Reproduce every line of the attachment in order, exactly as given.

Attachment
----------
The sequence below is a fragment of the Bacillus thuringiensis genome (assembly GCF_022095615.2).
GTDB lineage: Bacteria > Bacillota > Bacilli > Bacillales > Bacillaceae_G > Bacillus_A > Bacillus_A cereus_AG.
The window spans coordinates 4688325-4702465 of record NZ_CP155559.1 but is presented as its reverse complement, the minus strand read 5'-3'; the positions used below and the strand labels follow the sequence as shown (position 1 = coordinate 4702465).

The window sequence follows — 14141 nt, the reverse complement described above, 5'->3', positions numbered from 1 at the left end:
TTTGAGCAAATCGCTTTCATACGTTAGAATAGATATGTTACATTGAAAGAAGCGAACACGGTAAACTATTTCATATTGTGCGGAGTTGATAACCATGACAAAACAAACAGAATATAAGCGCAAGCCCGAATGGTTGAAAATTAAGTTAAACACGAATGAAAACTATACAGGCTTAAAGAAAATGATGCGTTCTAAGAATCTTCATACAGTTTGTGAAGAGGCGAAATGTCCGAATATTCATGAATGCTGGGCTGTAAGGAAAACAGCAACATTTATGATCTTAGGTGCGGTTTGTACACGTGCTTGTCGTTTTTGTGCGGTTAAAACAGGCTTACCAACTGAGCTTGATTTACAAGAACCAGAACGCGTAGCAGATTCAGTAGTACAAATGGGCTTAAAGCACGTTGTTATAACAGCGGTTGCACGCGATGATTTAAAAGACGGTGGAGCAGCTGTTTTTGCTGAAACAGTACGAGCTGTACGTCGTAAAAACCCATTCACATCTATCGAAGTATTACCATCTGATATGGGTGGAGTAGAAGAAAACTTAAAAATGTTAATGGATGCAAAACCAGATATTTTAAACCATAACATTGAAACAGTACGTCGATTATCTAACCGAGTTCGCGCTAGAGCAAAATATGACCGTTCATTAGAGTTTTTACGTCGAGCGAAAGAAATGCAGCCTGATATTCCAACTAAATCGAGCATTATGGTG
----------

The sequence below is a fragment of the Bacillus thuringiensis genome (assembly GCF_022095615.2).
GTDB lineage: Bacteria > Bacillota > Bacilli > Bacillales > Bacillaceae_G > Bacillus_A > Bacillus_A cereus_AG.
The window spans coordinates 4688325-4702465 of record NZ_CP155559.1 but is presented as its reverse complement, the minus strand read 5'-3'; the positions used below and the strand labels follow the sequence as shown (position 1 = coordinate 4702465).

The window sequence follows — 14141 nt, the reverse complement described above, 5'->3', positions numbered from 1 at the left end:
TTTGAGCAAATCGCTTTCATACGTTAGAATAGATATGTTACATTGAAAGAAGCGAACACGGTAAACTATTTCATATTGTGCGGAGTTGATAACCATGACAAAACAAACAGAATATAAGCGCAAGCCCGAATGGTTGAAAATTAAGTTAAACACGAATGAAAACTATACAGGCTTAAAGAAAATGATGCGTTCTAAGAATCTTCATACAGTTTGTGAAGAGGCGAAATGTCCGAATATTCATGAATGCTGGGCTGTAAGGAAAACAGCAACATTTATGATCTTAGGTGCGGTTTGTACACGTGCTTGTCGTTTTTGTGCGGTTAAAACAGGCTTACCAACTGAGCTTGATTTACAAGAACCAGAACGCGTAGCAGATTCAGTAGTACAAATGGGCTTAAAGCACGTTGTTATAACAGCGGTTGCACGCGATGATTTAAAAGACGGTGGAGCAGCTGTTTTTGCTGAAACAGTACGAGCTGTACGTCGTAAAAACCCATTCACATCTATCGAAGTATTACCATCTGATATGGGTGGAGTAGAAGAAAACTTAAAAATGTTAATGGATGCAAAACCAGATATTTTAAACCATAACATTGAAACAGTACGTCGATTATCTAACCGAGTTCGCGCTAGAGCAAAATATGACCGTTCATTAGAGTTTTTACGTCGAGCGAAAGAAATGCAGCCTGATATTCCAACTAAATCGAGCATTATGGTG